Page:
That is an easier pill to swallow for a lot of Democrats, than sort of this all-out attack on various parts of his legacy without praising him, without praising his record. So, Democrats are trying to figure out the best way to separate Biden from the Obama record, try to talk about whether or not Biden was a positive influence or whether he was a negative influence in the White House or whether he failed to do what you would expect the vice president to do, which is provide some guidance, provide some help, to steer a new president through the rigors of the office.

So, Democrats are trying to figure out a way to separate Biden from Obama, but obviously Biden is pushing back very hard on that. He's saying, you know, I am a very close -- I was a very close adviser to President Obama. He vetted me. He chose me. So, all of these attacks on me are also an attack on Obama. So, he's making it very difficult for the Democrats to attack Obama.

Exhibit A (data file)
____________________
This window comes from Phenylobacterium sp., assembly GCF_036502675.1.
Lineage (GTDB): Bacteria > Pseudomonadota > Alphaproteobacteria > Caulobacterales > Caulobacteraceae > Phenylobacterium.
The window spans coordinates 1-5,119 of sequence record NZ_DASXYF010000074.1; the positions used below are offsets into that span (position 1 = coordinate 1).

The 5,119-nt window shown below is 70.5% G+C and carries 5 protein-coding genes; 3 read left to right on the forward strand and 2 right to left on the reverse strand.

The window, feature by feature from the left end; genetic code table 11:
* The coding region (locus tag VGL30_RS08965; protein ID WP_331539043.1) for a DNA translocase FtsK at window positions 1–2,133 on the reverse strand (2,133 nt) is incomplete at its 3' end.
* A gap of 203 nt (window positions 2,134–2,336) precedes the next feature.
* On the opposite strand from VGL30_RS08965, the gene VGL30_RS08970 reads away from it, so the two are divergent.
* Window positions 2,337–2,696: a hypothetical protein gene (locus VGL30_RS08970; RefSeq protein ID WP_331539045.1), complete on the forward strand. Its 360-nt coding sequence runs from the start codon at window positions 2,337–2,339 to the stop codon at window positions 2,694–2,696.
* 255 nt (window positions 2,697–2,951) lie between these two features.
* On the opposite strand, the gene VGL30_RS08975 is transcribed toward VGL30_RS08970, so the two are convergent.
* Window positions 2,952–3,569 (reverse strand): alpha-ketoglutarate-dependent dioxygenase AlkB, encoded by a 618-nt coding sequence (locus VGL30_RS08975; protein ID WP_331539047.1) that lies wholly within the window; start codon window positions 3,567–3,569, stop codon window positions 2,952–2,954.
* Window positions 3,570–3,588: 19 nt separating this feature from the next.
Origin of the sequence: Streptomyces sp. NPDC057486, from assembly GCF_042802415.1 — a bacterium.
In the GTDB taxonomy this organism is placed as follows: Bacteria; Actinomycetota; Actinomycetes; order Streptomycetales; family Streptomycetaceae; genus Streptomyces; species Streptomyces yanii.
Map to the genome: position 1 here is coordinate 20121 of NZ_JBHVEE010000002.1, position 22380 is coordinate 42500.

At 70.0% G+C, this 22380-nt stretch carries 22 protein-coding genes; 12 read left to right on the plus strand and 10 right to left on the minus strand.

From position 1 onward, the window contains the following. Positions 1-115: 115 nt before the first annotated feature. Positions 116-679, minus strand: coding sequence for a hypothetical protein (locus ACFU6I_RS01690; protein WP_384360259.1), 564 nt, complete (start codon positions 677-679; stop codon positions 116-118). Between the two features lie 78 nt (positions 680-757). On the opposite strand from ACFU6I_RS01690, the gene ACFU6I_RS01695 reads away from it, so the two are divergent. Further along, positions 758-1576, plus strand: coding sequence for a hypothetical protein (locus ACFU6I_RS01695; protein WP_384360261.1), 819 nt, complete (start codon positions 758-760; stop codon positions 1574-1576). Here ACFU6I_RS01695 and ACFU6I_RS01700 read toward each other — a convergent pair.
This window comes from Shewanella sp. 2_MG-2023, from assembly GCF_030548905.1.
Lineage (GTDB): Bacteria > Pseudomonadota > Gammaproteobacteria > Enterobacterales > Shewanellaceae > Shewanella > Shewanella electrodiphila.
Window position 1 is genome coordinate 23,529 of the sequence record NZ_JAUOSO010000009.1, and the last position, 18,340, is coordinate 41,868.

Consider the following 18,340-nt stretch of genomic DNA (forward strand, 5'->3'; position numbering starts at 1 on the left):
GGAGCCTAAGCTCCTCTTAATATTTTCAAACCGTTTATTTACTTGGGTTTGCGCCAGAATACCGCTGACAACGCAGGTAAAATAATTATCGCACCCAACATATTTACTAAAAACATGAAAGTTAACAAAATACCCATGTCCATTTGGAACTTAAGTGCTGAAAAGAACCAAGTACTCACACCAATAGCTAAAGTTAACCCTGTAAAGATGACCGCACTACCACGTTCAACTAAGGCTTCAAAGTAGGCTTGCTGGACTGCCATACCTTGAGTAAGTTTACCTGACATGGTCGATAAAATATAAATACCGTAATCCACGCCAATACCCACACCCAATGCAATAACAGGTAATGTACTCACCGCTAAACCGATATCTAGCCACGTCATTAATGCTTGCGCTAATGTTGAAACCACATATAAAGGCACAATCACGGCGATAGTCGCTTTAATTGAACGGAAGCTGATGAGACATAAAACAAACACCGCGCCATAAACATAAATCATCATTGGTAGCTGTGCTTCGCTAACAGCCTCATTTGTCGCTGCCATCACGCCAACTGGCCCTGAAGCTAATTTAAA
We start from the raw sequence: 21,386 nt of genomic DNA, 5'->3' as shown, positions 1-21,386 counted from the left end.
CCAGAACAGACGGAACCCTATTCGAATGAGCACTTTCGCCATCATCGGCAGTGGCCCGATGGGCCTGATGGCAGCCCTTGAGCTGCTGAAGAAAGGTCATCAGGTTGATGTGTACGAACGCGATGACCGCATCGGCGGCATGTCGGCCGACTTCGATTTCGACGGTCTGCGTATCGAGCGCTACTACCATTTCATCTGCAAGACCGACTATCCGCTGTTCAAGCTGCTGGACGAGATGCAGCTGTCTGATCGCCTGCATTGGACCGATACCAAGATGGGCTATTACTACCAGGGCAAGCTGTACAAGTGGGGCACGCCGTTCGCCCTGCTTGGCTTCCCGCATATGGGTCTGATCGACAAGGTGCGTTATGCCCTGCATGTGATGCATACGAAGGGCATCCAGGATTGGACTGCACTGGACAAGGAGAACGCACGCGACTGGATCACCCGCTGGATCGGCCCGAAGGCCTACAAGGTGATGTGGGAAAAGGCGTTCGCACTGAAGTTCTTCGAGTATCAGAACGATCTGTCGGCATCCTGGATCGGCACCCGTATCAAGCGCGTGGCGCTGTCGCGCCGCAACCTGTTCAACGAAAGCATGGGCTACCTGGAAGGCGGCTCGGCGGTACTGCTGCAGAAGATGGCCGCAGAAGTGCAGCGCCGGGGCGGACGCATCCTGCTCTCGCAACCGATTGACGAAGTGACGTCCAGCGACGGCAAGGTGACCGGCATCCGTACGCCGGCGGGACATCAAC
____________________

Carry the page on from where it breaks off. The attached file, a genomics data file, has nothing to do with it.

BLACKWELL: But help us understand this, because you know, it's not new for candidates in a primary to criticize or question the previous administration. Now, President Trump is in many ways an anomaly and his criticism of the Bush administration, and when George W. Bush left office, he wasn't very popular. But in the 2018 primaries, there were certainly criticisms of former President Clinton who left office with a pretty high approval rating. Why is this so different when it comes to the Obama administration?